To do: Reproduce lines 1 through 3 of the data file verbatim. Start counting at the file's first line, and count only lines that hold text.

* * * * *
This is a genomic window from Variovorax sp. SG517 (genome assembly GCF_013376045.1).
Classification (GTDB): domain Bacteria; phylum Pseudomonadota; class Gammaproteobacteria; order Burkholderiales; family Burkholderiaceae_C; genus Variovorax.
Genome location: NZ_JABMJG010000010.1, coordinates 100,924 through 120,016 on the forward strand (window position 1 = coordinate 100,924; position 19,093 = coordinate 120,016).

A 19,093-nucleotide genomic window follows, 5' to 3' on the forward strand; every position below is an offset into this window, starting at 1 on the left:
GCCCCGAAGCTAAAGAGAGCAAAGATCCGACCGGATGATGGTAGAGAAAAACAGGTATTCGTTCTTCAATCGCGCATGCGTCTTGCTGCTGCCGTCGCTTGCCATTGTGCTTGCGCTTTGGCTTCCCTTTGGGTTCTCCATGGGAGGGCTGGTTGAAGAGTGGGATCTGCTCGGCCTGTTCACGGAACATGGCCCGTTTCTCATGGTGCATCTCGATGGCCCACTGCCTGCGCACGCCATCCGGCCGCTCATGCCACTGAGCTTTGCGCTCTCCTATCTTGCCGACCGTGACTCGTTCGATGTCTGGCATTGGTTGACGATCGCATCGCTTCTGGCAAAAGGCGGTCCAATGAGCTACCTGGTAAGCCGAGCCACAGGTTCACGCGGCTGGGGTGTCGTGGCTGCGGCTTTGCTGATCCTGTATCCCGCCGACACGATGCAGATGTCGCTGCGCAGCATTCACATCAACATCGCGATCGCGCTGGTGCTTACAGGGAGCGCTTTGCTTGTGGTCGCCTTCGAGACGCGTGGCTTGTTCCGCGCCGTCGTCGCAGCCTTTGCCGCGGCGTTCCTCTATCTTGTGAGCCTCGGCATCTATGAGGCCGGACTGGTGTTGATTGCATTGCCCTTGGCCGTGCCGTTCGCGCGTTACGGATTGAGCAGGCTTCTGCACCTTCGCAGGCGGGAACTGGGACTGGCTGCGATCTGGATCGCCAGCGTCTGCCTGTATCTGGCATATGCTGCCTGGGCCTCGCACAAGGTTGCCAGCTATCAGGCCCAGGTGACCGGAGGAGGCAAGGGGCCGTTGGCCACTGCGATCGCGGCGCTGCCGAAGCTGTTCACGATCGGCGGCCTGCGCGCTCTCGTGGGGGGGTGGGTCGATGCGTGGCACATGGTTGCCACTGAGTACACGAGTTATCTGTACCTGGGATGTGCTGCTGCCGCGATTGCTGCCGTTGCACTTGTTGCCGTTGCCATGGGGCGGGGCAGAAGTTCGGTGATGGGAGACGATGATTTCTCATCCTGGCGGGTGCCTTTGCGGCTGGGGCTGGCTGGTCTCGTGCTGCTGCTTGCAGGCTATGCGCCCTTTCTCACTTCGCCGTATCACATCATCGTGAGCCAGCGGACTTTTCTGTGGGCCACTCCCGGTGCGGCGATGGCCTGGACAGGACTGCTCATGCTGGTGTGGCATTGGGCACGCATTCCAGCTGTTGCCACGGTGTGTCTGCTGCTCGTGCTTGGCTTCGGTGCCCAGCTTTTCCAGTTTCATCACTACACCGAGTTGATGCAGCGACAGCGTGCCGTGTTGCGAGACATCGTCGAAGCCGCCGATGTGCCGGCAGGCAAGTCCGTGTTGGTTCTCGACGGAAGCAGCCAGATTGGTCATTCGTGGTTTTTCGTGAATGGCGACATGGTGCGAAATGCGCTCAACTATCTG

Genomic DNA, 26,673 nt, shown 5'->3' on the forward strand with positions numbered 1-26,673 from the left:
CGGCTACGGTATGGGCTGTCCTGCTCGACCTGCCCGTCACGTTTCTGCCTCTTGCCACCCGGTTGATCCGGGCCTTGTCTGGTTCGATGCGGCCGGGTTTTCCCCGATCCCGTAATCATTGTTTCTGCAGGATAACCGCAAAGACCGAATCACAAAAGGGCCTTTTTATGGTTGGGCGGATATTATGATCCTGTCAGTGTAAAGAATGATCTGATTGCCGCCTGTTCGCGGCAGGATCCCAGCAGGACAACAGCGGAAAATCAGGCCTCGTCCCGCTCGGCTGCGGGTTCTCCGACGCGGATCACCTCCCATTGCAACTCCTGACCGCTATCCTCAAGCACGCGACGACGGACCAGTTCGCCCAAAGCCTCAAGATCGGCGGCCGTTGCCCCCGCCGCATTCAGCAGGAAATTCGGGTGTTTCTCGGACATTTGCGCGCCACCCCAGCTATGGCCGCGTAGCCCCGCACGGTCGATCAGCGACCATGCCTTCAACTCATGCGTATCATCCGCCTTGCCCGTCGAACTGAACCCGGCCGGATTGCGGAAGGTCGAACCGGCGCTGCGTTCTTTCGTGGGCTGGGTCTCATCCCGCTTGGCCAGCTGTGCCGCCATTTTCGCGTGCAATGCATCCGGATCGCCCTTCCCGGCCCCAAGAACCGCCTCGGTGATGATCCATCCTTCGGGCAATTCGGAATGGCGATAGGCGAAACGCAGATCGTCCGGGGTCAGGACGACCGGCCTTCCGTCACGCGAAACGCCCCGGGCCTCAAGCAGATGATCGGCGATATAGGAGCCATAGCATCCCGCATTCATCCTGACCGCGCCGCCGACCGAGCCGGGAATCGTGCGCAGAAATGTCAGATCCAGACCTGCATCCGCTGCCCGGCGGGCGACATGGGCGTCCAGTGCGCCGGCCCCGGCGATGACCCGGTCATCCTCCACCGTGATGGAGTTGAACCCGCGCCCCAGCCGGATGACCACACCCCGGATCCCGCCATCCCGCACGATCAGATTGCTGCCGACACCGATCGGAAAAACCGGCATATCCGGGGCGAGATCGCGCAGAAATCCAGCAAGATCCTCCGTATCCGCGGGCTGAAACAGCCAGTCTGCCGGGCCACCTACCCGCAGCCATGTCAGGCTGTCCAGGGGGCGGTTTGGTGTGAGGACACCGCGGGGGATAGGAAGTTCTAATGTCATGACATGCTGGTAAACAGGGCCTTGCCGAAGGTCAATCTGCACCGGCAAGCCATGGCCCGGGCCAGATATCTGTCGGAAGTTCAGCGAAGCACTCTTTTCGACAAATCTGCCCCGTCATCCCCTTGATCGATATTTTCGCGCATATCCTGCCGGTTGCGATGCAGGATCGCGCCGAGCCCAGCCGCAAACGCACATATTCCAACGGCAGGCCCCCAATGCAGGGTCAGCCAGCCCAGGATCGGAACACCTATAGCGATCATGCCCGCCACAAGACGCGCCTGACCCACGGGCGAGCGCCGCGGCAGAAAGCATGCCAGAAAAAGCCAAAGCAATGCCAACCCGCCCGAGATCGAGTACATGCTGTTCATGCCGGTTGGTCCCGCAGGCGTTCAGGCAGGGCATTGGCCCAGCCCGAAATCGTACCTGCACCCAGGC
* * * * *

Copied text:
This is a genomic window from Variovorax sp. SG517 (genome assembly GCF_013376045.1).
Classification (GTDB): domain Bacteria; phylum Pseudomonadota; class Gammaproteobacteria; order Burkholderiales; family Burkholderiaceae_C; genus Variovorax.
Genome location: NZ_JABMJG010000010.1, coordinates 100,924 through 120,016 on the forward strand (window position 1 = coordinate 100,924; position 19,093 = coordinate 120,016).